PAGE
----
Turkey surprises with first interest rate hike in two years

Darnell Taylor
September 27, 2020

Immediately after this decision, the Turkish lira firmed by 1.1 percent to 7.62 against the US dollar.

Investors were cheered by the hike of the bank's one-week repo rate from 8.25 percent to 10.25 percent because it also demonstrated the bank's independence in the face of President Recep Tayyip Erdogan's firm opposition to higher rates.

The Turkish national currency, losing over 20 percent of its value against the dollar this year as the COVID-19 pandemic has deepened Turkey's already existing vulnerabilities.

"Massive surprise, and positive", remarked Timothy Ash, an analyst at BlueBay Asset Management.

'The government has nearly depleted the buffers that would allow it (to) stave off a potential balance-of-payments crisis, Moody's warned.

The central bank's monetary policy committee concluded that the tightening steps taken since August should be reinforced to contain inflation expectations and risks to the inflation outlook as inflation followed a higher-than-envisaged path as a result of fast economic recovery with strong credit momentum, and financial market developments, the central bank said in a statement.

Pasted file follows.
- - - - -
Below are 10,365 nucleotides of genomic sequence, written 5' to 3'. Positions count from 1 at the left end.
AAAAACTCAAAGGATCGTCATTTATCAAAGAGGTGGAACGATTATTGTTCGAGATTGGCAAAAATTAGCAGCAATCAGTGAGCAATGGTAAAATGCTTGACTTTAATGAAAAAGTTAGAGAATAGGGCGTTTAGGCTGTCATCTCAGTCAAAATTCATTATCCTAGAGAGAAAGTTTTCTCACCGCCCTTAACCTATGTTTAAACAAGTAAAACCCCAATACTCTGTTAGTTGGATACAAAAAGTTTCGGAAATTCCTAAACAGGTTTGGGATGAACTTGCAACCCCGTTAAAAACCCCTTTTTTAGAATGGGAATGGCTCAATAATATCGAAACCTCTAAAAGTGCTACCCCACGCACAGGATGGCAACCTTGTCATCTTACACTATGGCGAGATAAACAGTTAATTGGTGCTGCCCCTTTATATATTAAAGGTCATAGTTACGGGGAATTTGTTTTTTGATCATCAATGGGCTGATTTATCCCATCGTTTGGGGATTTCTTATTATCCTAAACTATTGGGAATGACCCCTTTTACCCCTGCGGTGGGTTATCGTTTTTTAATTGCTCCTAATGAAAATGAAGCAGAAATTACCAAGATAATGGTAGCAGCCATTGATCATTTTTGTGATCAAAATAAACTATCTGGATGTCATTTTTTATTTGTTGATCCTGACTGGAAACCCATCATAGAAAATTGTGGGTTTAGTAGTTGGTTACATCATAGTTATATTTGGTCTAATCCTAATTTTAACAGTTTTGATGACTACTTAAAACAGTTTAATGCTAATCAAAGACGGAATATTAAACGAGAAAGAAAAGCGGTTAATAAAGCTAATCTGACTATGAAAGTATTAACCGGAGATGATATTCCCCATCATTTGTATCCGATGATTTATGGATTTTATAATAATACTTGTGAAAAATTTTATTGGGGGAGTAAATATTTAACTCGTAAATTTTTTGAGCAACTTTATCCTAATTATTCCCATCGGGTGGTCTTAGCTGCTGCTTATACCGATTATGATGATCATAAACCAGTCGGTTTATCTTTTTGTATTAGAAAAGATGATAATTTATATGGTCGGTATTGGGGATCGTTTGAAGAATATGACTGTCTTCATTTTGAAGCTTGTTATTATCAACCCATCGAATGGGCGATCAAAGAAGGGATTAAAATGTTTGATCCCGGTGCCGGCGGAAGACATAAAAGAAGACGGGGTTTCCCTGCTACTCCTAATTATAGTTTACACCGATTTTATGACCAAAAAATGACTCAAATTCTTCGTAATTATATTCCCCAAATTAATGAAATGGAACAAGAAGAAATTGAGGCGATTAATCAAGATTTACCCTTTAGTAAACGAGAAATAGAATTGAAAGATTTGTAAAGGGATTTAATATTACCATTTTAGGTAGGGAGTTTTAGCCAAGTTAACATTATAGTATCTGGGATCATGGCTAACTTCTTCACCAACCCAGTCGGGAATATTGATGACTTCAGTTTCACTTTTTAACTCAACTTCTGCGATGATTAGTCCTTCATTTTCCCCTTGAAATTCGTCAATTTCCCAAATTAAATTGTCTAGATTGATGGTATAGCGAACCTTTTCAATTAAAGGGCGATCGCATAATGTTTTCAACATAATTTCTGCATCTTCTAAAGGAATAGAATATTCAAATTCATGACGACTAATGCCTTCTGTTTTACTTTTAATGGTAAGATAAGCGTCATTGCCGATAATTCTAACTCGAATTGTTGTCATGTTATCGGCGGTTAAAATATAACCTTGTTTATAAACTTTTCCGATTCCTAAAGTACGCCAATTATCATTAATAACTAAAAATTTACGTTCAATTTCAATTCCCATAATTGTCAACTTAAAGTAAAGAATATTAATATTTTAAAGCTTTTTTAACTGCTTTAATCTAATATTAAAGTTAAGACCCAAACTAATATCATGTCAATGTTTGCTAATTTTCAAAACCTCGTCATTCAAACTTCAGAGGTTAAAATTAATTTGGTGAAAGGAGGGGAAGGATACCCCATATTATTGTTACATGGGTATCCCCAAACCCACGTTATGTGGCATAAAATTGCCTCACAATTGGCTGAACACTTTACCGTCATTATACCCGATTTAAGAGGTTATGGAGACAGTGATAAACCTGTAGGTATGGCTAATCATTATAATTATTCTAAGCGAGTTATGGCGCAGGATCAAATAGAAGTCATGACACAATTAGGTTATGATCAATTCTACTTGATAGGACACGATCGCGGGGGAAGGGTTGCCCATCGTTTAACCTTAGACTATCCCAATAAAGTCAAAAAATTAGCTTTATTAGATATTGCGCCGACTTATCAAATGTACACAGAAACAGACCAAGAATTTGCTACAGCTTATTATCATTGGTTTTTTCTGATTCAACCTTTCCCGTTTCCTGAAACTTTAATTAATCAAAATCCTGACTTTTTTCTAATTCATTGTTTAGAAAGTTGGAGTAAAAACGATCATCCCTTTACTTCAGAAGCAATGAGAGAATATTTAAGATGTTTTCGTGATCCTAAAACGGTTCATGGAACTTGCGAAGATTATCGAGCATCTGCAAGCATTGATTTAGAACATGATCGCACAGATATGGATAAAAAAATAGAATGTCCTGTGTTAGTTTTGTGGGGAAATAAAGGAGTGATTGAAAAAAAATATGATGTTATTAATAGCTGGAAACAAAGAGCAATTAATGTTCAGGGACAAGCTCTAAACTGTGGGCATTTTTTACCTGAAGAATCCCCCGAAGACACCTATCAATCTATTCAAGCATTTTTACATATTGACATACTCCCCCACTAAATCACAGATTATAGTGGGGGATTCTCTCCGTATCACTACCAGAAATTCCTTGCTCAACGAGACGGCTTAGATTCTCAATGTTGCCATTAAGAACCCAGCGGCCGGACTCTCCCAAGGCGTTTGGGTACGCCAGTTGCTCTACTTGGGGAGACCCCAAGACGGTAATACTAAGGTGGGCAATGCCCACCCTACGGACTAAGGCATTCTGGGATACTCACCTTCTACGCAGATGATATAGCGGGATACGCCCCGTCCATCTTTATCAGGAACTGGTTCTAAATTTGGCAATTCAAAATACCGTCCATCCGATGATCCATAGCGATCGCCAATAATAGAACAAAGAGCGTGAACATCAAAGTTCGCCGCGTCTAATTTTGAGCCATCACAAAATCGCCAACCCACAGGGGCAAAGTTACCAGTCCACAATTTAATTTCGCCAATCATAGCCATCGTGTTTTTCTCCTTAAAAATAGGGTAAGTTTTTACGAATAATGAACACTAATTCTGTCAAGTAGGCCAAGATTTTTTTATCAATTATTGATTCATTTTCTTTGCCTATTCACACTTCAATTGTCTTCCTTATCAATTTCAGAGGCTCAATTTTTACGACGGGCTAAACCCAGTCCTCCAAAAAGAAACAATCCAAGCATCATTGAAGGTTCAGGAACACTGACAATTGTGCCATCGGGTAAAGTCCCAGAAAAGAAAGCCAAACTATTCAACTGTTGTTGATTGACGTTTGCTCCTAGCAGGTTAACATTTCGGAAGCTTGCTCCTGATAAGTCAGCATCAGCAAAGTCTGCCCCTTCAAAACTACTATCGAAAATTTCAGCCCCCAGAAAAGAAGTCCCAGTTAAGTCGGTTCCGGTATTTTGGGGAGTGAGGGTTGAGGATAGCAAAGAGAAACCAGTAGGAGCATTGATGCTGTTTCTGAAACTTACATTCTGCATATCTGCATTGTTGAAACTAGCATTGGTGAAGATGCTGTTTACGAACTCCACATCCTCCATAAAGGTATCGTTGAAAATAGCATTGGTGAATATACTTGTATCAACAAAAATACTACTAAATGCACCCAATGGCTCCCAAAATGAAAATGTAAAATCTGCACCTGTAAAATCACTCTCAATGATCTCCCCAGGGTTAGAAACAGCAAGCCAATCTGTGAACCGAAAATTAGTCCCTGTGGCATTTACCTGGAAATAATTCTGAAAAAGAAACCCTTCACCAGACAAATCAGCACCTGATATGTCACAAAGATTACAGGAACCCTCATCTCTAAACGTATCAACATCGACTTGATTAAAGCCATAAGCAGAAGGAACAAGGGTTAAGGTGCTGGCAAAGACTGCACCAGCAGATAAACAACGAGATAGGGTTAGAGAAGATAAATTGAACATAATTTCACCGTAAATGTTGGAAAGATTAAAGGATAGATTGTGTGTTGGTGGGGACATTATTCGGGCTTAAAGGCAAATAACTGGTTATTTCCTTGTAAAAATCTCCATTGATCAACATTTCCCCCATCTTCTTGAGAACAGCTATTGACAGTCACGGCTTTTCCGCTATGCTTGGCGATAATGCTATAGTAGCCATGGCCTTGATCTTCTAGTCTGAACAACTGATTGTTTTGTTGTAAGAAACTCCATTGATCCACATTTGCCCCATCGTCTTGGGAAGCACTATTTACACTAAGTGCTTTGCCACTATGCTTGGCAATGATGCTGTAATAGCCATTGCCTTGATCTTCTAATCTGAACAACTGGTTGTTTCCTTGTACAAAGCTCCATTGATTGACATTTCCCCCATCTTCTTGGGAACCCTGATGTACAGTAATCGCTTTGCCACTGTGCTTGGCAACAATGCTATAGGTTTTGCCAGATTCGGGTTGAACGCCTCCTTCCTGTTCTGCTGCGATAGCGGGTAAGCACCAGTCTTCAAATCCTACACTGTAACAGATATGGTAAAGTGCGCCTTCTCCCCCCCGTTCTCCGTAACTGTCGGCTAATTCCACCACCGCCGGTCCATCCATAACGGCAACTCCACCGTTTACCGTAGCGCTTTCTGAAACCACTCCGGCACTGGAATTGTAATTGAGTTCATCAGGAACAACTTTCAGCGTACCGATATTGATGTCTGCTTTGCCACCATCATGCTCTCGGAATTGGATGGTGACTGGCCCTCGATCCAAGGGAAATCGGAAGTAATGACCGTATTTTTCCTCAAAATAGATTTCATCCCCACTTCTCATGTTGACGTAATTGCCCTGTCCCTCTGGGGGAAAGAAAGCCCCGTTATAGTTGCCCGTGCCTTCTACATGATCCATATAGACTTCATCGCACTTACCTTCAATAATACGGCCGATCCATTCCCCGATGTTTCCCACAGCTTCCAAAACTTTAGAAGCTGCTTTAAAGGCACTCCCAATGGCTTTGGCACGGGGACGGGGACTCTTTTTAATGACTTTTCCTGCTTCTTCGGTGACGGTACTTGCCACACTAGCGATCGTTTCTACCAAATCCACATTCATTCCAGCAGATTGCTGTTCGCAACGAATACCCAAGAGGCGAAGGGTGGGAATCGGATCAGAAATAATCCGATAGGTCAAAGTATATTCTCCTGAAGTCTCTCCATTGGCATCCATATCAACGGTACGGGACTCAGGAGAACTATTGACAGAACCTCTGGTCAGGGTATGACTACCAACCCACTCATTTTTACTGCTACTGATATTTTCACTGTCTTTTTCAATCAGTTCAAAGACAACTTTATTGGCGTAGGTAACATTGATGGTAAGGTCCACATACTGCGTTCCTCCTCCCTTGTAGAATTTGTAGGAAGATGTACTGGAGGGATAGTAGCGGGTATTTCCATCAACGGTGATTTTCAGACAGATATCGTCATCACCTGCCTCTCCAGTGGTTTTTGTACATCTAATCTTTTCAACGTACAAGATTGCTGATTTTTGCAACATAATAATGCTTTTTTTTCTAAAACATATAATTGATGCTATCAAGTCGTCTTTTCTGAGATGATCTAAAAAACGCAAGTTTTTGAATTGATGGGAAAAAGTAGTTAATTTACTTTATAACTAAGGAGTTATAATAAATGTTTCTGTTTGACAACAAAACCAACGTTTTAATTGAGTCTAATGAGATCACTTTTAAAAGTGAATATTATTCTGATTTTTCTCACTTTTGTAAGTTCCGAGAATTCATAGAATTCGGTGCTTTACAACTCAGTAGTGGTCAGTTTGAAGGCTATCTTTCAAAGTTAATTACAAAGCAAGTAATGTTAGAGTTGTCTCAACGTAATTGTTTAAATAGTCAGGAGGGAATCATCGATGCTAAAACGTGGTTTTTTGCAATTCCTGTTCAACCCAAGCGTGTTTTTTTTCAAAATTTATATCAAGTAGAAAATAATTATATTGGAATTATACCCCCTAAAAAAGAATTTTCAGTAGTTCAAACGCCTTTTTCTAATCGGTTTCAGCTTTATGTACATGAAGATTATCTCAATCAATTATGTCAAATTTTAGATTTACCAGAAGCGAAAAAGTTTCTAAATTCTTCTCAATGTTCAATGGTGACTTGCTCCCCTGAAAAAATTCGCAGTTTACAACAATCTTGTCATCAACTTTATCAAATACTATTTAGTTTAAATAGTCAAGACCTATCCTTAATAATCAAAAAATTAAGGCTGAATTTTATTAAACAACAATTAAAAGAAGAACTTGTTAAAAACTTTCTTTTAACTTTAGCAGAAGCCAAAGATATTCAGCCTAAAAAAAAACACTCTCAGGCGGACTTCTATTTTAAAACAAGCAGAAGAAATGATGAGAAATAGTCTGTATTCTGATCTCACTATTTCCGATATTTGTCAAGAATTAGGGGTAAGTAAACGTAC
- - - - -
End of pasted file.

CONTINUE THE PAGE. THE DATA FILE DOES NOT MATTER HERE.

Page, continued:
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But news of the rate hike saw the lira strengthen to 7.5572 on Thursday before giving back some of those gains.

Economists and financiers had actually prompted the bank to lift interest rates in order to fend off a repeat of the currency crisis that the nation experienced 2 years earlier.

'The central bank pinned its decision on concerns over inflation, Capital Economics analyst Jason Tuvey wrote in a research note. Efforts to stabilise the currency via higher interest rates should be accompanied by the Erdogan administration accelerating the pace of structural reforms.

Last year, in eight meetings, the bank cut the rate by a total of 1,200 basis points from 24%.

"They are not out of the woods yet, but they have given themselves a fighting chance".

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